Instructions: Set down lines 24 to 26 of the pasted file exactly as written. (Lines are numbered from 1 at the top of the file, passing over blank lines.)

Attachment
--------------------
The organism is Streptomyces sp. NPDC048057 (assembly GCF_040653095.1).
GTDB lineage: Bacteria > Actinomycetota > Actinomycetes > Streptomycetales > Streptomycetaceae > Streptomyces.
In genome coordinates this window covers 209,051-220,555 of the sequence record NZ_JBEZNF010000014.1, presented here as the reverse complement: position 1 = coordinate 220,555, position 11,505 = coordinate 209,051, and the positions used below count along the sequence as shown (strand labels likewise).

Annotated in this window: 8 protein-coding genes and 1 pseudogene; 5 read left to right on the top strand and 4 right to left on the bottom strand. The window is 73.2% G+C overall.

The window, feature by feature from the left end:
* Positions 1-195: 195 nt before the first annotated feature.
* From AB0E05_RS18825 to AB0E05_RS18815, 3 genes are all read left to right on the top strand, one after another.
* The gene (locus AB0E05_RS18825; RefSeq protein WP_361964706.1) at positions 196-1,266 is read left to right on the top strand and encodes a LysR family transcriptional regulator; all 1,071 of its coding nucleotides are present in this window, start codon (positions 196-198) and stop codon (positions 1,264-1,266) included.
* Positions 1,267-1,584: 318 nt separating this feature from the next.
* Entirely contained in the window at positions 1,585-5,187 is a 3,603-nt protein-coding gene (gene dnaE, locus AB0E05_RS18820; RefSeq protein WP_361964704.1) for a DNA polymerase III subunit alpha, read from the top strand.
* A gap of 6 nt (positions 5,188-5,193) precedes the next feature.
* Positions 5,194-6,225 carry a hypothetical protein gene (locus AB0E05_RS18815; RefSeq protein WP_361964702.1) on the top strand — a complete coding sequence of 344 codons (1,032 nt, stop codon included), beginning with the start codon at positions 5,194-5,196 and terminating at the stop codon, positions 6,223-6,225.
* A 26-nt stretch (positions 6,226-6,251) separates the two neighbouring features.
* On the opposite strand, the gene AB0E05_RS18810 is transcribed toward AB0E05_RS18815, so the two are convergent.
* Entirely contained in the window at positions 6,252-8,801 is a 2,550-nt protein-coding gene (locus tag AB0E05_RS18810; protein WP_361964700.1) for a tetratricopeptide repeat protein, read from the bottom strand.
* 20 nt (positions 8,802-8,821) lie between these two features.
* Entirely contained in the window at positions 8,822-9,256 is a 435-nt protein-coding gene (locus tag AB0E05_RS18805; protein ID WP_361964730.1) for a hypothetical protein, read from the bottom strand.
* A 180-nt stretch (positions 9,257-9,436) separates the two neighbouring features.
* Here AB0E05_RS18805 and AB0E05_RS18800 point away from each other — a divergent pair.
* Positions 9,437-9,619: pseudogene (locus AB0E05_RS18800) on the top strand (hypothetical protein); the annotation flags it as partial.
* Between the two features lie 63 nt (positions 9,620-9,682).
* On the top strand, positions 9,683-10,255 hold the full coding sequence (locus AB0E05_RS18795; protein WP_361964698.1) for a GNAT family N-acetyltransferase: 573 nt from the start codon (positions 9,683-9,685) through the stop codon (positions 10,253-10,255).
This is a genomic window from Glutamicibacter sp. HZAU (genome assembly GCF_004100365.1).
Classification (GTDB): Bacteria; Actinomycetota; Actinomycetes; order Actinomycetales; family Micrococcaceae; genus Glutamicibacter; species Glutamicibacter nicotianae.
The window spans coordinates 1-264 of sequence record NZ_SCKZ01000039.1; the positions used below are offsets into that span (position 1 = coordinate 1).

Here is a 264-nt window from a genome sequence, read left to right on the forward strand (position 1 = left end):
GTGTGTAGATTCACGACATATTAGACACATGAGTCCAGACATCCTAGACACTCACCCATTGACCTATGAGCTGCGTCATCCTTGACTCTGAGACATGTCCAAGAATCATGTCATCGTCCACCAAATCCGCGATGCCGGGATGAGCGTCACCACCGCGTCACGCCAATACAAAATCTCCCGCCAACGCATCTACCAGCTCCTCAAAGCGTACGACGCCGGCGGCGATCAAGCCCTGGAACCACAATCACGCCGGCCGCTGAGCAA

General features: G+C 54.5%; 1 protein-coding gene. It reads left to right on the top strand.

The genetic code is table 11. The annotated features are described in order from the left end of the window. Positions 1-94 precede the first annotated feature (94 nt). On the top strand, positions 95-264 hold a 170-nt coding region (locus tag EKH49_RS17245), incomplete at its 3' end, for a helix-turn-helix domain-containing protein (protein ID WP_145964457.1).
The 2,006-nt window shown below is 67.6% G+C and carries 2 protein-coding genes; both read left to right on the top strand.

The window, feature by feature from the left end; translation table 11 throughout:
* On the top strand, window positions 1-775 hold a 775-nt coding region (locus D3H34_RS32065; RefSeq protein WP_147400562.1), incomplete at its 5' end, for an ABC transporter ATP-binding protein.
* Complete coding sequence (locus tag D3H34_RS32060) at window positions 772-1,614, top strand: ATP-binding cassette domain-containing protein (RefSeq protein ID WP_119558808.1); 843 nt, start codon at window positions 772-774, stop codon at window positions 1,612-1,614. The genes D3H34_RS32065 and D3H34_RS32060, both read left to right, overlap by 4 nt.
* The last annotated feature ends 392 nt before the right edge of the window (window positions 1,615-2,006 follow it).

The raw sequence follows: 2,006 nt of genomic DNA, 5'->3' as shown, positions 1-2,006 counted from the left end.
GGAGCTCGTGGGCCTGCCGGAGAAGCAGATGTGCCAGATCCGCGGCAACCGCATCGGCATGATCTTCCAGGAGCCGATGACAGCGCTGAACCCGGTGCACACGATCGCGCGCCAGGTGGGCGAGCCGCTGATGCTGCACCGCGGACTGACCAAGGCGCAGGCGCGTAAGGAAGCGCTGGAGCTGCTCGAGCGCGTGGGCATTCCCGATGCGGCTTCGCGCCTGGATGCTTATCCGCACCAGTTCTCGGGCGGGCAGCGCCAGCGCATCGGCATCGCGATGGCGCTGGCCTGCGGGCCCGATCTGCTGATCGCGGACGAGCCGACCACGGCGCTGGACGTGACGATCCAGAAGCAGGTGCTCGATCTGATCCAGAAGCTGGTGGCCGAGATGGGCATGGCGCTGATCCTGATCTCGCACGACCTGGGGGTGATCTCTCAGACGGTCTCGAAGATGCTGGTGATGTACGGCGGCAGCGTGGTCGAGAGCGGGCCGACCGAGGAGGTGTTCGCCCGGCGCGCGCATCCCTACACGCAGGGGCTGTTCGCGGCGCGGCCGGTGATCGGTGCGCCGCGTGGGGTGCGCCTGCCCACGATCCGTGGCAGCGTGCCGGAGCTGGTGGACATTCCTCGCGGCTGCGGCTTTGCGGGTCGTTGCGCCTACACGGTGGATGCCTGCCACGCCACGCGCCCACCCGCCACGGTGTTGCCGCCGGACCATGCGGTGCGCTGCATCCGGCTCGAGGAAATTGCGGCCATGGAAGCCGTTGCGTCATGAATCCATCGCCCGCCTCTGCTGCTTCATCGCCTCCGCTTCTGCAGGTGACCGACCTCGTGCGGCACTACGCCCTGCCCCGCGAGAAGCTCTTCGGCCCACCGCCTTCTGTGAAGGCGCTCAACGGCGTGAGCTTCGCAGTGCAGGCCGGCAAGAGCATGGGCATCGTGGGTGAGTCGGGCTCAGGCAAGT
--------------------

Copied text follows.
Classification (GTDB): Bacteria; Actinomycetota; Actinomycetes; order Actinomycetales; family Micrococcaceae; genus Glutamicibacter; species Glutamicibacter nicotianae.
The window spans coordinates 1-264 of sequence record NZ_SCKZ01000039.1; the positions used below are offsets into that span (position 1 = coordinate 1).

Here is a 264-nt window from a genome sequence, read left to right on the forward strand (position 1 = left end):